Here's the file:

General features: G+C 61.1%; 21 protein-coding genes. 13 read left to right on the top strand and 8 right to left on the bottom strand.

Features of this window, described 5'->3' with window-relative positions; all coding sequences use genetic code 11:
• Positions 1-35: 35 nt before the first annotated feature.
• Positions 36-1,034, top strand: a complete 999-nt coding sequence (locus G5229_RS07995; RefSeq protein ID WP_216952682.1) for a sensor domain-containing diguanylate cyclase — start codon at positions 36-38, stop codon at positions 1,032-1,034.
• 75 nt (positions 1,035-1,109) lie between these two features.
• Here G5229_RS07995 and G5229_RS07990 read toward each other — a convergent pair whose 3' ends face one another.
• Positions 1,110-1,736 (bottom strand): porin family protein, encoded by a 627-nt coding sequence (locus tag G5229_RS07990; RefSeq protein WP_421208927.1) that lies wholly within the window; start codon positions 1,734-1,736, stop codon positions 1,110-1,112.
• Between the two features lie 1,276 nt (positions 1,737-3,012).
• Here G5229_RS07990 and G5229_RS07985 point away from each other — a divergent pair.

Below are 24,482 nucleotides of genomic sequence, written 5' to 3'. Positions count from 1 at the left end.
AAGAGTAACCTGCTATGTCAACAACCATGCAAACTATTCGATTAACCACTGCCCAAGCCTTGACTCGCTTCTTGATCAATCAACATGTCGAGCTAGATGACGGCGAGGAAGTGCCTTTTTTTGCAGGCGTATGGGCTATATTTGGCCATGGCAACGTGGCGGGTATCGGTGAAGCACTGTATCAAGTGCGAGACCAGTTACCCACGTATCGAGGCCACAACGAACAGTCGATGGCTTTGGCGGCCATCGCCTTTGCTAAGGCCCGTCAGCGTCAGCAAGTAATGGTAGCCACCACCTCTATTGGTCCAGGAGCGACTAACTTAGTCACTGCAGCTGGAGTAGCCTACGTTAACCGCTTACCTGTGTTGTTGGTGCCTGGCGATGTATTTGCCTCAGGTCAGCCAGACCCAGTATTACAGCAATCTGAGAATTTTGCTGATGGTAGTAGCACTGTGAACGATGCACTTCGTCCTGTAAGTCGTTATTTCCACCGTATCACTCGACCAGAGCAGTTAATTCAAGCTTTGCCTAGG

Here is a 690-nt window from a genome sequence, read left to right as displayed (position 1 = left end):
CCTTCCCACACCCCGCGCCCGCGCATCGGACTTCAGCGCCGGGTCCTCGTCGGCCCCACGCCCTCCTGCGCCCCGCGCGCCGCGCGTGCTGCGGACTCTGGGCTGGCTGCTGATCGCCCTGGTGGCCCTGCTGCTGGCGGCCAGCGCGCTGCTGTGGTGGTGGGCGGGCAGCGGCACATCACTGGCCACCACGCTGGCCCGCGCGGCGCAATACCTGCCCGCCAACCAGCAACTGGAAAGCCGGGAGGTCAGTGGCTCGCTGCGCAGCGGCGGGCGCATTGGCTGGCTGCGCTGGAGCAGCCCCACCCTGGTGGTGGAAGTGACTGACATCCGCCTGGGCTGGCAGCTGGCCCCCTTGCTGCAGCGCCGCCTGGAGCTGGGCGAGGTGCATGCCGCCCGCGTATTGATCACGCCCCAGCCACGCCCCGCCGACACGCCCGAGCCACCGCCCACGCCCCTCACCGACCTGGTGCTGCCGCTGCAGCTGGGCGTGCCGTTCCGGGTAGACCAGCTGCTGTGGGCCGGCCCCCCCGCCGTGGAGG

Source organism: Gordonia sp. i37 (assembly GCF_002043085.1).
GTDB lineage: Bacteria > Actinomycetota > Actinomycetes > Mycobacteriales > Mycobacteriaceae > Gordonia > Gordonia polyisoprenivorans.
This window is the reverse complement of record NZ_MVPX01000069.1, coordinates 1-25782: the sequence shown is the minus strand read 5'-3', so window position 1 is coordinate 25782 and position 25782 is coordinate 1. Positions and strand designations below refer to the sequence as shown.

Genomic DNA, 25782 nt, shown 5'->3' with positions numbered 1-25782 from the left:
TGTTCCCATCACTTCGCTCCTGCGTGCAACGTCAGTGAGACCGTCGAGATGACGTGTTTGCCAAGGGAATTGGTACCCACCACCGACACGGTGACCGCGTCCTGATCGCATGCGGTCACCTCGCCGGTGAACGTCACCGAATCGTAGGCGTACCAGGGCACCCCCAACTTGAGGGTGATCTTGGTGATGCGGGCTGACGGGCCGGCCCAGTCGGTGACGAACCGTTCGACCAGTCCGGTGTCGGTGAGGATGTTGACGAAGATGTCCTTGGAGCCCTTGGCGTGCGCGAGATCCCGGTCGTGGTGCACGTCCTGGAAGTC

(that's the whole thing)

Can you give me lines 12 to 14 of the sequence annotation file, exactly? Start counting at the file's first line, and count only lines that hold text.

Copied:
Here is a 690-nt window from a genome sequence, read left to right as displayed (position 1 = left end):
CCTTCCCACACCCCGCGCCCGCGCATCGGACTTCAGCGCCGGGTCCTCGTCGGCCCCACGCCCTCCTGCGCCCCGCGCGCCGCGCGTGCTGCGGACTCTGGGCTGGCTGCTGATCGCCCTGGTGGCCCTGCTGCTGGCGGCCAGCGCGCTGCTGTGGTGGTGGGCGGGCAGCGGCACATCACTGGCCACCACGCTGGCCCGCGCGGCGCAATACCTGCCCGCCAACCAGCAACTGGAAAGCCGGGAGGTCAGTGGCTCGCTGCGCAGCGGCGGGCGCATTGGCTGGCTGCGCTGGAGCAGCCCCACCCTGGTGGTGGAAGTGACTGACATCCGCCTGGGCTGGCAGCTGGCCCCCTTGCTGCAGCGCCGCCTGGAGCTGGGCGAGGTGCATGCCGCCCGCGTATTGATCACGCCCCAGCCACGCCCCGCCGACACGCCCGAGCCACCGCCCACGCCCCTCACCGACCTGGTGCTGCCGCTGCAGCTGGGCGTGCCGTTCCGGGTAGACCAGCTGCTGTGGGCCGGCCCCCCCGCCGTGGAGG

Source organism: Gordonia sp. i37 (assembly GCF_002043085.1).